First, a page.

Nutrient removal – it’s natural
No matter if you are producing crops, livestock or dairy, the sale of produce from your farm is the removal of nutrients from your soils. No soil has an infinite amount of nutrients, and continued farming will eventually exhaust one or more of the plant-available nutrients in the soil. When this occurs yields and productivity will decline.
In agriculture, an often-quoted principle is Liebigs Law, which states that growth is dictated not by the total resources available, but by the scarcest resource. In practice, it means fertility needs to be evaluated considering all its components and a low level in one key factor will negatively impact overall growth.
It is for this reason that regular soil tests are an important part of planning and implementing improvement. They enable you to make informed decisions on what your soils and crop or pasture require, enabling you to address the limiting factors to production, whether they be chemical, structural or biological, and avoid the potential waste and additional degradation that may be done by simply “spreading super”.
Soil fertility and nutrient levels not only impact yield but also influence the quality or nutritional value.
In line with Liebigs Law, it is not only macronutrients but also micronutrients and soil chemistry measures (such as pH, Organic Carbon, CEC, PBI and saturations) that influence crop yield and quality.
Importantly when assessing your nutrient program, you need to look forward to the needs of the coming crop or pasture, what is currently in the soil and what needs to be applied to maintain your desired soil nutrient levels. For example, canola has a higher sulphur requirement than cereals, therefore when planning a canola crop additional sulphur needs to be applied.
When developing a nutrition program that accommodates your future crops or pasture there are guidelines on both the nutrients consumed and the efficiency of nutrients applied. It is also known that the same crop can have higher or lower mineral levels based on the growing season and other factors like soil type. Which is one of the key reasons to regularly soil test.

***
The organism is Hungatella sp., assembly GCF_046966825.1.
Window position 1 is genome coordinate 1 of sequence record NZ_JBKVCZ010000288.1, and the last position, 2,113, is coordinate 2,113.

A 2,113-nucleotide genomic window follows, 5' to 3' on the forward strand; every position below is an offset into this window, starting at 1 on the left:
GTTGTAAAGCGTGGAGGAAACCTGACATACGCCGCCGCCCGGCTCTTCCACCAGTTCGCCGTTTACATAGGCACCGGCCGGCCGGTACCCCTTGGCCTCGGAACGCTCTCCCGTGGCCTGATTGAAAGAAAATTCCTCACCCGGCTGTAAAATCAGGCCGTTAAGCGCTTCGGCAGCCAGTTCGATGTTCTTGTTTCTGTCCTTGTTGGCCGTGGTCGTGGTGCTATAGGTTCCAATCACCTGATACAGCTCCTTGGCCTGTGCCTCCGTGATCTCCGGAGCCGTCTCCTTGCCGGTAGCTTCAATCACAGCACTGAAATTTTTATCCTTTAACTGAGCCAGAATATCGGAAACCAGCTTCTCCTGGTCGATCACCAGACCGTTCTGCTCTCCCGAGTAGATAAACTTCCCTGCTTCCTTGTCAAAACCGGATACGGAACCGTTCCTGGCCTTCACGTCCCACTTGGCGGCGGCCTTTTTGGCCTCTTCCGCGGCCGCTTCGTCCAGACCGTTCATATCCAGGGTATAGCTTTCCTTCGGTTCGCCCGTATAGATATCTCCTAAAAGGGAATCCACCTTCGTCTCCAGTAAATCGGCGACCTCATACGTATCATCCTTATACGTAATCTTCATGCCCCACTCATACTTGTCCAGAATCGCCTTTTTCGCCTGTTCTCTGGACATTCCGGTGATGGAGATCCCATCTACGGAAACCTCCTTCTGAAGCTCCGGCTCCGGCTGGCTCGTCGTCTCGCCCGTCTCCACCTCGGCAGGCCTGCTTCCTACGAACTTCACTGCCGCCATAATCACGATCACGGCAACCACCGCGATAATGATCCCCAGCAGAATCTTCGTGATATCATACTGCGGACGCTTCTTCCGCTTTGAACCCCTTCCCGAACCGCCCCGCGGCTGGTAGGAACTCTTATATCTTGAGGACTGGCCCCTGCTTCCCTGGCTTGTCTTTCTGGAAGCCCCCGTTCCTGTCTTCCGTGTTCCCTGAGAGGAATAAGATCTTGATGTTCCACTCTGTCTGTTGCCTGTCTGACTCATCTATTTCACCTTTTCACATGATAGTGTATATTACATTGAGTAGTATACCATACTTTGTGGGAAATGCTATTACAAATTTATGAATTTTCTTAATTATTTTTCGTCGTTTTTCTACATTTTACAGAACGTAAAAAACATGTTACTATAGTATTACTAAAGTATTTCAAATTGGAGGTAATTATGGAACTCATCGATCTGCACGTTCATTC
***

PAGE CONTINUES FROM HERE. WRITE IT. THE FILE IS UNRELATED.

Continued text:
The below is a guide to nutrient removal for some key crops and pasture segments; contact your BioAg Representative to discuss your specific needs.
Fertiliser Use Efficiency – Get the most from your nutrition program.
Applying fertilisers or nutrients is not the only component of building fertile soils. Fertile soils not only contain the nutrients required for optimal crop or pasture yields but are also able to supply them to the crop or pasture as they are required.
Too often impediments to the uptake of nutrients from the soil to a crop are overcome through the application of more fertiliser. This leads to overuse of fertiliser, potential environmental issues and if continued for many seasons, breakdown of key soil structures.
By addressing soil structural components and improving overall soil health, more of the fertiliser applied is utilised by your crop; the measure of fertiliser uptake is defined by fertiliser use efficiency.
The key attributes of fertile soils that influence fertiliser use efficiency are nutrient retention, nutrient cycling, pH, organic carbon and levels of antagonists. Each nutrient reacts differently to a change in soil properties as well as factors like fertiliser type, application rates and application timing.
A BioAg Representative will discuss with you how you can improve fertiliser use efficiency.
To read more on nutrient use efficiency, the benefit of BioAg Programs and nutrient removal refer to: